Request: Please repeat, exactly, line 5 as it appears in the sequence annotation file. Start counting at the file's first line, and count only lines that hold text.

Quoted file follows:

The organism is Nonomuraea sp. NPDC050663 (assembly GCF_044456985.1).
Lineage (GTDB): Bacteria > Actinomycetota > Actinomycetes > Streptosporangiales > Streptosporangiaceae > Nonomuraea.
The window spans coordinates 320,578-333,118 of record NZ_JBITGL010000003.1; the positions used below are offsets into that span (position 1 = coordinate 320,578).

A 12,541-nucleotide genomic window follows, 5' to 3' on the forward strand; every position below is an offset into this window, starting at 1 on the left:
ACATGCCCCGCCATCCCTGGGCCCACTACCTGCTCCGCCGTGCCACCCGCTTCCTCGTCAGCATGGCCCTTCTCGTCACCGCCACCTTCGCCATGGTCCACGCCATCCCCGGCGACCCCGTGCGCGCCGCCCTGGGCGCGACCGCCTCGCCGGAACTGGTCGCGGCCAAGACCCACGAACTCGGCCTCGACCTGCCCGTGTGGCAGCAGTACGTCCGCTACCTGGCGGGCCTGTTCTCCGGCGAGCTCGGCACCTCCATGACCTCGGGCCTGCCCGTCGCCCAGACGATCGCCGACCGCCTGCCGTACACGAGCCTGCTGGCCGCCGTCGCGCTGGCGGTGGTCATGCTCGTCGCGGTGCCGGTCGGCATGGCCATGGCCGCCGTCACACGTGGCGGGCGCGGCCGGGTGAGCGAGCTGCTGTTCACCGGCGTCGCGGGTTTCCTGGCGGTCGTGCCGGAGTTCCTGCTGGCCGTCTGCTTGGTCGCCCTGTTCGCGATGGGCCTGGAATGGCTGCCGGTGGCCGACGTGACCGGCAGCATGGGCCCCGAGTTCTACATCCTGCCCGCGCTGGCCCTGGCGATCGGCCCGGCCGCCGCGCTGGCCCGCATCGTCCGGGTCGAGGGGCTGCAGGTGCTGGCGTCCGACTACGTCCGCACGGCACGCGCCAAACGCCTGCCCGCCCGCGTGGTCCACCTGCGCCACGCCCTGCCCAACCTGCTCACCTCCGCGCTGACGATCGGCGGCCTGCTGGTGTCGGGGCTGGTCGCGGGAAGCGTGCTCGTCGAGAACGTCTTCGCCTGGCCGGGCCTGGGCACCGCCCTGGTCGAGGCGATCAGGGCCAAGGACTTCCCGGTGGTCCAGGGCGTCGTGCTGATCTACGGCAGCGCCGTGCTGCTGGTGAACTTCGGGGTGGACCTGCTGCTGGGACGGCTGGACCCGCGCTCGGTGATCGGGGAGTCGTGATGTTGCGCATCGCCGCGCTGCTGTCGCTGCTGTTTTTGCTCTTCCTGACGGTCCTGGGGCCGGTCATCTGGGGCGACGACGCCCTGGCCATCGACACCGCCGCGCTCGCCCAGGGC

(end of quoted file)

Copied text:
ACATGCCCCGCCATCCCTGGGCCCACTACCTGCTCCGCCGTGCCACCCGCTTCCTCGTCAGCATGGCCCTTCTCGTCACCGCCACCTTCGCCATGGTCCACGCCATCCCCGGCGACCCCGTGCGCGCCGCCCTGGGCGCGACCGCCTCGCCGGAACTGGTCGCGGCCAAGACCCACGAACTCGGCCTCGACCTGCCCGTGTGGCAGCAGTACGTCCGCTACCTGGCGGGCCTGTTCTCCGGCGAGCTCGGCACCTCCATGACCTCGGGCCTGCCCGTCGCCCAGACGATCGCCGACCGCCTGCCGTACACGAGCCTGCTGGCCGCCGTCGCGCTGGCGGTGGTCATGCTCGTCGCGGTGCCGGTCGGCATGGCCATGGCCGCCGTCACACGTGGCGGGCGCGGCCGGGTGAGCGAGCTGCTGTTCACCGGCGTCGCGGGTTTCCTGGCGGTCGTGCCGGAGTTCCTGCTGGCCGTCTGCTTGGTCGCCCTGTTCGCGATGGGCCTGGAATGGCTGCCGGTGGCCGACGTGACCGGCAGCATGGGCCCCGAGTTCTACATCCTGCCCGCGCTGGCCCTGGCGATCGGCCCGGCCGCCGCGCTGGCCCGCATCGTCCGGGTCGAGGGGCTGCAGGTGCTGGCGTCCGACTACGTCCGCACGGCACGCGCCAAACGCCTGCCCGCCCGCGTGGTCCACCTGCGCCACGCCCTGCCCAACCTGCTCACCTCCGCGCTGACGATCGGCGGCCTGCTGGTGTCGGGGCTGGTCGCGGGAAGCGTGCTCGTCGAGAACGTCTTCGCCTGGCCGGGCCTGGGCACCGCCCTGGTCGAGGCGATCAGGGCCAAGGACTTCCCGGTGGTCCAGGGCGTCGTGCTGATCTACGGCAGCGCCGTGCTGCTGGTGAACTTCGGGGTGGACCTGCTGCTGGGACGGCTGGACCCGCGCTCGGTGATCGGGGAGTCGTGATGTTGCGCATCGCCGCGCTGCTGTCGCTGCTGTTTTTGCTCTTCCTGACGGTCCTGGGGCCGGTCATCTGGGGCGACGACGCCCTGGCCATCGACACCGCCGCGCTCGCCCAGGGC